1. I’m not a millennial. I’m also not into crypto. I come here mainly for the investment sharing and secondarily for the dick jokes. By the way Wanderer, it’s been a while since you added a couple dick jokes into your posts. Please and thank you! 😁

  6. you’re being shortsighted to think there’s no speculation going on in “fundamental analysis”

    stock prices account for what they assume as future cash flows – speculating on the potential of the company and the market. when there’s a mismatch, we get bubbles or corrections. i’m not promoting crypto but simply pointing out you haven’t shielded yourself from “non intrinsic” value simply by avoiding crypto. an abstract future potential is priced into everything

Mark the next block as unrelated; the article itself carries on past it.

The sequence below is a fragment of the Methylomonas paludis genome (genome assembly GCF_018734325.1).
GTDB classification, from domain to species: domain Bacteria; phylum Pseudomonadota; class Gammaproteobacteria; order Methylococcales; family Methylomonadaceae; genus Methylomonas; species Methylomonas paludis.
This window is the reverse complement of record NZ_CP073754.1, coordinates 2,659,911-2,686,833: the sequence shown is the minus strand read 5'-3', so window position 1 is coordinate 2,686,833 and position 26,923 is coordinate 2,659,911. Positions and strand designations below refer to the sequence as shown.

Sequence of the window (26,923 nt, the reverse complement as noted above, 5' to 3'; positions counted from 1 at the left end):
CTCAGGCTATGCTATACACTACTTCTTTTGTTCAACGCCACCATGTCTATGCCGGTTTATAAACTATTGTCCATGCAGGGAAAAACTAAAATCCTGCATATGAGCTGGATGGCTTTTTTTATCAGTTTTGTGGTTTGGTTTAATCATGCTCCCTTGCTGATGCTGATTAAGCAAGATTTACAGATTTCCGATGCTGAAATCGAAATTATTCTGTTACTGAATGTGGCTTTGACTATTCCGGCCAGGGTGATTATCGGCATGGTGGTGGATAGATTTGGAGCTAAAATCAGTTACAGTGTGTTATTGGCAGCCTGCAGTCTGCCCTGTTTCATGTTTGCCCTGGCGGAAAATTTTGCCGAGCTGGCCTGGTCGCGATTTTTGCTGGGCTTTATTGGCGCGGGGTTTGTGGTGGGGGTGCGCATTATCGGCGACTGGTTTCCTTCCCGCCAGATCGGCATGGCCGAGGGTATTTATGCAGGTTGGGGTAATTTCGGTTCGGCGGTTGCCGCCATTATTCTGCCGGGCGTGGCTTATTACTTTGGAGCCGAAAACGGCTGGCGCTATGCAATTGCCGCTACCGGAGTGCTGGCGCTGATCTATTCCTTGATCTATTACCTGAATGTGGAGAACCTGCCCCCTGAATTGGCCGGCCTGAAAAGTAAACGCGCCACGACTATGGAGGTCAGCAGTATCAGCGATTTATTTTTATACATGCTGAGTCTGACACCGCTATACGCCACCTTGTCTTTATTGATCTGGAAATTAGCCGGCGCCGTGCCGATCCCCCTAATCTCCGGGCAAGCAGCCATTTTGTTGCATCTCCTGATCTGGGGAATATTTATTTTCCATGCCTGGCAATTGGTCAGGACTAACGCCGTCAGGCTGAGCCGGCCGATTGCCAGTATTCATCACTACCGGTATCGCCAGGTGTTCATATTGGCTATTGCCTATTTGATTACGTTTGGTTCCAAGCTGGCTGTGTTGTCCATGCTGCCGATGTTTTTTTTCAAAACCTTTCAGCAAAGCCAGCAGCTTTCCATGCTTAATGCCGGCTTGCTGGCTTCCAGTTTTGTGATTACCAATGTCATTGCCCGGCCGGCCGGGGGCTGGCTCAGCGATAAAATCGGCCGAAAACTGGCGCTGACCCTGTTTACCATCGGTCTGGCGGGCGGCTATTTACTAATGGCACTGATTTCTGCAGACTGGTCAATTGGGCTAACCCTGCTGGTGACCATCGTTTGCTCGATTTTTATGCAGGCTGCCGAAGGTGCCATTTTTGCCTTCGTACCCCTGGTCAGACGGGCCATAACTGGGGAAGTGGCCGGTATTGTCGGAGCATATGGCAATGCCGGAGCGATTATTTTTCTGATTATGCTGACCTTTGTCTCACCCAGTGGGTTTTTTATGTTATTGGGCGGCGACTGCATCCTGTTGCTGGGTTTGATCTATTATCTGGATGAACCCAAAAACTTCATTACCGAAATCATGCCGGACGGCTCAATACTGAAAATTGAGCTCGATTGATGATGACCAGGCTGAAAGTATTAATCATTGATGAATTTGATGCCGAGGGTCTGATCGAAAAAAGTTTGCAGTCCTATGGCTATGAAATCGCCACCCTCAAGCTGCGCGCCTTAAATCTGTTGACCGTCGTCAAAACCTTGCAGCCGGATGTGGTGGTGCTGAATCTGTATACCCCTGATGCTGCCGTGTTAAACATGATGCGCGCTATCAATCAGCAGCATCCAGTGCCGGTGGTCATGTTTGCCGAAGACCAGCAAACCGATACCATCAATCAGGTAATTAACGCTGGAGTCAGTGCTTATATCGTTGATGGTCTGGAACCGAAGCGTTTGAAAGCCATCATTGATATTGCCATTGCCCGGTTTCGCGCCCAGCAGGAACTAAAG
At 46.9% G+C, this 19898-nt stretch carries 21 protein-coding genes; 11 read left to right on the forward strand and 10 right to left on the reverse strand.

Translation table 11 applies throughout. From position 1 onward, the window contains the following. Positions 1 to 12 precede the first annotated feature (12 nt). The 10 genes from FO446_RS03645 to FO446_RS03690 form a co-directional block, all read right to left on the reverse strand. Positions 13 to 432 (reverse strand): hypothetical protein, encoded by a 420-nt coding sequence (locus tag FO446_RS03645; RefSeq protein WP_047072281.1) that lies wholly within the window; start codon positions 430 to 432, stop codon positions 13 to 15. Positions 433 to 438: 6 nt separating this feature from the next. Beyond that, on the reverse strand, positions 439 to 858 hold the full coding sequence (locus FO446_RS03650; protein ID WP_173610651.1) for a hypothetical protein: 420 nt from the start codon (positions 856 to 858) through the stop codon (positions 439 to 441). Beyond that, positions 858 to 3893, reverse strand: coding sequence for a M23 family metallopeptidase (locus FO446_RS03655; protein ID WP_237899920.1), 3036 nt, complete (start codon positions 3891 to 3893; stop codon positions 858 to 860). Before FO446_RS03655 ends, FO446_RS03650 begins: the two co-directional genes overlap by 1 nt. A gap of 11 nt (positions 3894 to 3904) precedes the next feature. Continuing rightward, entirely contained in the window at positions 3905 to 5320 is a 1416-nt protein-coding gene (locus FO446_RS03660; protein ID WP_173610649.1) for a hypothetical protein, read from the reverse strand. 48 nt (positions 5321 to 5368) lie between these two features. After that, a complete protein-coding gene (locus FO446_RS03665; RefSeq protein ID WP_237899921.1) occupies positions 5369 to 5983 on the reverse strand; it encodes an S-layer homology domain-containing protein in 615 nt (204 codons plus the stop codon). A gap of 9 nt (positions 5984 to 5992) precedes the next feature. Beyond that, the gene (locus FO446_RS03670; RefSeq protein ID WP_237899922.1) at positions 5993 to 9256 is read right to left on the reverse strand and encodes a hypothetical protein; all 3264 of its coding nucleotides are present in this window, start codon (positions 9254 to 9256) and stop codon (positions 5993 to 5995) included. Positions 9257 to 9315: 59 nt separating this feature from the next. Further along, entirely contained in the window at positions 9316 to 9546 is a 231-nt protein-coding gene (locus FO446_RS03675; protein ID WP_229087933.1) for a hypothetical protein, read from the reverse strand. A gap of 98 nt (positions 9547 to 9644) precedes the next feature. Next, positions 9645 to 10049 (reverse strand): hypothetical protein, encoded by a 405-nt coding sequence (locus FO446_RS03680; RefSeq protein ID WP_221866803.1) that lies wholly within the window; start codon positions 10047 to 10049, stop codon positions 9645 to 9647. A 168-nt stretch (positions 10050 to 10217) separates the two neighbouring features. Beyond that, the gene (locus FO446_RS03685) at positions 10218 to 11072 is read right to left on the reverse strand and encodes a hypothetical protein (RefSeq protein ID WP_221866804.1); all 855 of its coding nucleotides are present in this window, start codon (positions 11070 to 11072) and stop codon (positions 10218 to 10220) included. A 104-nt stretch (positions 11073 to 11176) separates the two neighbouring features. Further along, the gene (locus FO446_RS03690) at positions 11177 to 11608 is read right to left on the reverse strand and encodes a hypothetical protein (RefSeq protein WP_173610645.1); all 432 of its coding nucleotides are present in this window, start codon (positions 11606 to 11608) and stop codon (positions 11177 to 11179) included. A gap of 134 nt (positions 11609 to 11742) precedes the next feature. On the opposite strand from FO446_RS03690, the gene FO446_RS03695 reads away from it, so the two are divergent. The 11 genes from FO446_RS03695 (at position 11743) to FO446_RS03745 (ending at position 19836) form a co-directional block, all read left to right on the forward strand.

1. Wouldn’t that be one of the reasons to stick to index funds? With so much diversification, the bubbles and corrections of individual stocks are absorbed by the index fund and it just maintains its steady climb.

    2. Oh I know there’s speculation for fundamentals too. But speculation on earnings is “I think this company’s going to earn $1B vs $1.1B.”

      Speculation on Bitcoin is “It could be worth $10k or nothing. Who knows.”

      Big difference.

      1. Kodak, Enron, Lehman Brothers, Blockbuster, General Motors … the list goes on. All were worth billions and now worth nothing. this bull run has really left our generation of investors to think equities rarely go down or that if they do, it’ll only be for a couple years tops before it must surely recover.